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  • Writer's pictureLove Ballymena

Nursing staff in Northern Ireland to strike

Royal College of Bursing NI flag

Nursing staff in Northern Ireland say they have been left with no choice but to take to the picket lines once more on 18th January, as their pay again falls behind colleagues in other parts of the UK.

Over the past nine months, Royal College of Nursing (RCN) members in Northern Ireland employed under Agenda for Change (AfC) terms and conditions have waited patiently for the implementation of the 2023-2024 AfC pay offer.

During this period, the RCN state, "politicians have had ample time and space to come to an agreement.

"However, with no functioning Assembly and Executive in Northern Ireland, and inaction from the Secretary of State for Northern Ireland, the pay offer has not been given to nursing staff, and once again they have fallen behind colleagues in England."

Last month it was widely reported that the financial package negotiated between the Secretary of State and the five main political parties included an allocation to facilitate a pay offer.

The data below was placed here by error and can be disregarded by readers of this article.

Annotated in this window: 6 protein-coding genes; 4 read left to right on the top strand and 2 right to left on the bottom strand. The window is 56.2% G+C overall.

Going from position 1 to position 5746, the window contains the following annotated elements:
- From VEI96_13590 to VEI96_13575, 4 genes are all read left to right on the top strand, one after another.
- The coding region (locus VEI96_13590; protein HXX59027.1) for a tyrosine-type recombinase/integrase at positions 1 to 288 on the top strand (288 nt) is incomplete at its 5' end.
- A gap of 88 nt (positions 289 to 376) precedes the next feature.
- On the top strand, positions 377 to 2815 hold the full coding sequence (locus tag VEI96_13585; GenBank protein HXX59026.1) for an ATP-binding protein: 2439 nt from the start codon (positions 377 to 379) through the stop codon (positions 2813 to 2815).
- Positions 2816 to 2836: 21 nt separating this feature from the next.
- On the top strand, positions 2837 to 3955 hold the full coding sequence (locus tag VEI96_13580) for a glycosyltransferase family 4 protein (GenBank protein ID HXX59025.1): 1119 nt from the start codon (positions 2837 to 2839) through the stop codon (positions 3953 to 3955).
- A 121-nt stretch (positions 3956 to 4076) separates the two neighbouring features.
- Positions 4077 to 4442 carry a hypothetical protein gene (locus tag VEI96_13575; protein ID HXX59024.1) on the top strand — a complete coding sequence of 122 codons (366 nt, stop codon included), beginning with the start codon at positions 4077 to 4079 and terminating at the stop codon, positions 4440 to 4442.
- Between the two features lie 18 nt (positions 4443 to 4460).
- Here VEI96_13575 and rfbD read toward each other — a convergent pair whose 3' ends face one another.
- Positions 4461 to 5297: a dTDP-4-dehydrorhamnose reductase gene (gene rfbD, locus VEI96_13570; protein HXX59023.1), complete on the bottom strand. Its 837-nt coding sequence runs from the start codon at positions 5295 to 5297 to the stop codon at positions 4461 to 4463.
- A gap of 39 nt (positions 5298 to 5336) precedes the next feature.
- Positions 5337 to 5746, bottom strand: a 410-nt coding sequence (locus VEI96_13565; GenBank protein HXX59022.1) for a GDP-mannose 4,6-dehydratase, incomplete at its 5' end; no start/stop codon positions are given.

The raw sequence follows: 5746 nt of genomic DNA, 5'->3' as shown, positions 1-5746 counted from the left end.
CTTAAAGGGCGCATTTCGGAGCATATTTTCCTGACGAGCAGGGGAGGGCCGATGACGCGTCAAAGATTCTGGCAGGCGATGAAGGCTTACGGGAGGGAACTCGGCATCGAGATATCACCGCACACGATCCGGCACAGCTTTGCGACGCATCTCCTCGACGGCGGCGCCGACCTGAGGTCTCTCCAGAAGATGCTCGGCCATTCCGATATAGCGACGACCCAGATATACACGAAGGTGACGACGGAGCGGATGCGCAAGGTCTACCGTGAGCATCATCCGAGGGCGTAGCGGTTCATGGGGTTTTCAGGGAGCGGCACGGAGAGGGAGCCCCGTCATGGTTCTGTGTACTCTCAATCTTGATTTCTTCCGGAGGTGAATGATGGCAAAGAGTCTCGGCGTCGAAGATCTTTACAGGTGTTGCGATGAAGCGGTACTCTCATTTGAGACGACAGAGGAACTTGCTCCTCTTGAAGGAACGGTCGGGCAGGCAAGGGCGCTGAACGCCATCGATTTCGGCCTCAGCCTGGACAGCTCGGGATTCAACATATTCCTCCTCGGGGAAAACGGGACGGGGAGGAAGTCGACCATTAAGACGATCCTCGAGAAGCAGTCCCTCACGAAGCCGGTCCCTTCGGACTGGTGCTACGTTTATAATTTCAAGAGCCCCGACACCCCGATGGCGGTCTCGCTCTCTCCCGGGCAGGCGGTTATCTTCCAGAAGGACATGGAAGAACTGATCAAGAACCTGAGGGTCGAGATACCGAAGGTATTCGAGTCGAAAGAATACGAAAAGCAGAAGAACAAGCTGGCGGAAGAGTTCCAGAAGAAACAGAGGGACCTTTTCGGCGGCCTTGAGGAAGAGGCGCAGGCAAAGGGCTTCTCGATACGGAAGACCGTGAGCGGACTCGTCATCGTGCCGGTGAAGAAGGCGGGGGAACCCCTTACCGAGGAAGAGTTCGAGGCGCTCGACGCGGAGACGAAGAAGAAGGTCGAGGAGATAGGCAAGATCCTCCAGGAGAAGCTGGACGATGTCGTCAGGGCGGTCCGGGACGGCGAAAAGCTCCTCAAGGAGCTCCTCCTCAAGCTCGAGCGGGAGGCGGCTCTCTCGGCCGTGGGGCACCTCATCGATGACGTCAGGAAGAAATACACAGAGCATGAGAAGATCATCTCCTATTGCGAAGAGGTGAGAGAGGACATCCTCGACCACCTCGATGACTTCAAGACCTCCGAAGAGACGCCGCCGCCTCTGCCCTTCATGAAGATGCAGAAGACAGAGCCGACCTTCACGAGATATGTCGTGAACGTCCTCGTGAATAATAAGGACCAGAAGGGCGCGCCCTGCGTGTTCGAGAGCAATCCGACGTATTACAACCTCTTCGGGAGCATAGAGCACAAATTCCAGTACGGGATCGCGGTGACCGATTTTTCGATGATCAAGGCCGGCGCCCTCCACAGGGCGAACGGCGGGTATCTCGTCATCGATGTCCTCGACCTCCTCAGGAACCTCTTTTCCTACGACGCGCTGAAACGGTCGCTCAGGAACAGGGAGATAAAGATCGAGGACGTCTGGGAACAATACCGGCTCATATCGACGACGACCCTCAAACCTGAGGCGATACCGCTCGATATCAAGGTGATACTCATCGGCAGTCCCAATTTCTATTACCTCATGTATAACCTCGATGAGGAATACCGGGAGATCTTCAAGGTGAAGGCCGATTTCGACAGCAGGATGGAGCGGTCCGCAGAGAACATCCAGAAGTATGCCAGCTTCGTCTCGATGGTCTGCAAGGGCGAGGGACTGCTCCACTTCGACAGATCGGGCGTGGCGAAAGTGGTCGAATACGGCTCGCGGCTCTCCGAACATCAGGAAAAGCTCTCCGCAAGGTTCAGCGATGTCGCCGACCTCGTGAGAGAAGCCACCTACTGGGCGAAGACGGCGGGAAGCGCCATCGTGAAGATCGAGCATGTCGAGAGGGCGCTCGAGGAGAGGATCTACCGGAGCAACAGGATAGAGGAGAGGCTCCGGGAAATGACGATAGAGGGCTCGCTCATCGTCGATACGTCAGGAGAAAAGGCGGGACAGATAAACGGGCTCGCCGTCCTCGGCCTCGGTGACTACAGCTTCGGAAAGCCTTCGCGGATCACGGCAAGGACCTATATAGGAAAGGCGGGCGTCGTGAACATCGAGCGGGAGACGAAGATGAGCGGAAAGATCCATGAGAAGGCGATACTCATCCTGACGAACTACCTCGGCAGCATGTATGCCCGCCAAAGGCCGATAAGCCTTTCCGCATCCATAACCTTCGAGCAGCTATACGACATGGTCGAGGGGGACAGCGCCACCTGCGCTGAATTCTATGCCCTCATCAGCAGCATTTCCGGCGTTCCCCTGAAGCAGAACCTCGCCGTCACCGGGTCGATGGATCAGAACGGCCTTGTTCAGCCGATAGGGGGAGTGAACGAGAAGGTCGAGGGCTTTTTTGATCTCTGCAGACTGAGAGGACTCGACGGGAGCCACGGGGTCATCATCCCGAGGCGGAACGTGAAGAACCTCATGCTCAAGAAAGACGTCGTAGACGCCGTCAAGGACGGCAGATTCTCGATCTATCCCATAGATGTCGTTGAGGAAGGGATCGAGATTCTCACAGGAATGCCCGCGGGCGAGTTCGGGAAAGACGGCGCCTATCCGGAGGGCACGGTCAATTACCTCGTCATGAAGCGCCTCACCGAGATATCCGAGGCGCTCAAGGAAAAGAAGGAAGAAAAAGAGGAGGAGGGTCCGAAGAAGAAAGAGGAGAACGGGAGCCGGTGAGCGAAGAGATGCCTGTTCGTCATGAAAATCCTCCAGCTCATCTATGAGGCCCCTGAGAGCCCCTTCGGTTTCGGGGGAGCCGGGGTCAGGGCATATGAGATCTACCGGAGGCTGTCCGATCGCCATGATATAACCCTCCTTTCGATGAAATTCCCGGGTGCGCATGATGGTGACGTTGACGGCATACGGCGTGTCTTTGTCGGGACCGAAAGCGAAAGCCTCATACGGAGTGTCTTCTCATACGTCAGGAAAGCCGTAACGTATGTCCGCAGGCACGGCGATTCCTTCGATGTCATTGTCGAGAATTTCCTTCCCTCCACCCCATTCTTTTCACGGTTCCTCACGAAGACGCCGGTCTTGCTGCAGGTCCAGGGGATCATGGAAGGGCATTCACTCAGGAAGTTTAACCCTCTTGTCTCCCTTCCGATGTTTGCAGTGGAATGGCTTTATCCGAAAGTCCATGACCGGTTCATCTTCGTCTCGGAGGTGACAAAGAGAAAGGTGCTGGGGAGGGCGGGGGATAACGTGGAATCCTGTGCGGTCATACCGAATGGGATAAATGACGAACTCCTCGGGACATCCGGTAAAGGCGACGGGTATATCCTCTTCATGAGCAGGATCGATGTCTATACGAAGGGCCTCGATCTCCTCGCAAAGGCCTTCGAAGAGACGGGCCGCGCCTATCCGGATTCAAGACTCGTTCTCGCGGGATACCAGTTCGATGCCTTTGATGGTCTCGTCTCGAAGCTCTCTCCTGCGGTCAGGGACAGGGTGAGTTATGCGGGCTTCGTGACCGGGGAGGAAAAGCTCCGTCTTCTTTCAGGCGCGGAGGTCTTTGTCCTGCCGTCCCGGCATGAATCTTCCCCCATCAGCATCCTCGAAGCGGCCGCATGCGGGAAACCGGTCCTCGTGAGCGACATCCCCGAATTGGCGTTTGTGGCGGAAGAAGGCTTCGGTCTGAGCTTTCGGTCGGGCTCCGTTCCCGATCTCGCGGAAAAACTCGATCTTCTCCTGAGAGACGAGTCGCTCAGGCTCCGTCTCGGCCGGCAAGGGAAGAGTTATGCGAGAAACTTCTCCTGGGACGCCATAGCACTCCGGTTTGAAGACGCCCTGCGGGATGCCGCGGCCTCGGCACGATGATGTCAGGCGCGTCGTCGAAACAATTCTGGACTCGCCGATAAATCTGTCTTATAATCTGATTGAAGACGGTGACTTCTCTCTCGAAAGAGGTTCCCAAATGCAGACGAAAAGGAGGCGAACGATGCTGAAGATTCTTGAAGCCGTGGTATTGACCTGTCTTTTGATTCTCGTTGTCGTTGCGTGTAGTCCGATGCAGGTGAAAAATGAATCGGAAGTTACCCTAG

The RCN Northern Ireland Board met yesterday (4th January) to discuss this development and has come to the conclusion that members’ patience has now been exhausted, particularly since the money is available to make this pay offer.

Director of the RCN in Northern Ireland, Rita Devlin, said:

“It has been four years since nurses in Northern Ireland first took strike action to ensure pay parity with colleagues in England and Wales. It is nothing short of immoral that we have been put in this position once again and are the lowest paid nursing staff in the UK. What an indictment on how we treat health care workers and the value we place on them.

“Just this week our emergency departments, once again, have been struggling to cope with the numbers of very sick patients who need treatment. And who are we depending upon to meet that challenge?

“Low pay is making it very difficult to retain nursing staff in the health service and we are not willing to tolerate this any longer. Patients and staff are suffering every single day due to the lack of political movement which not only affects pay but prevents the transformation of services that has been needed for years. We have no choice but to take further action.”


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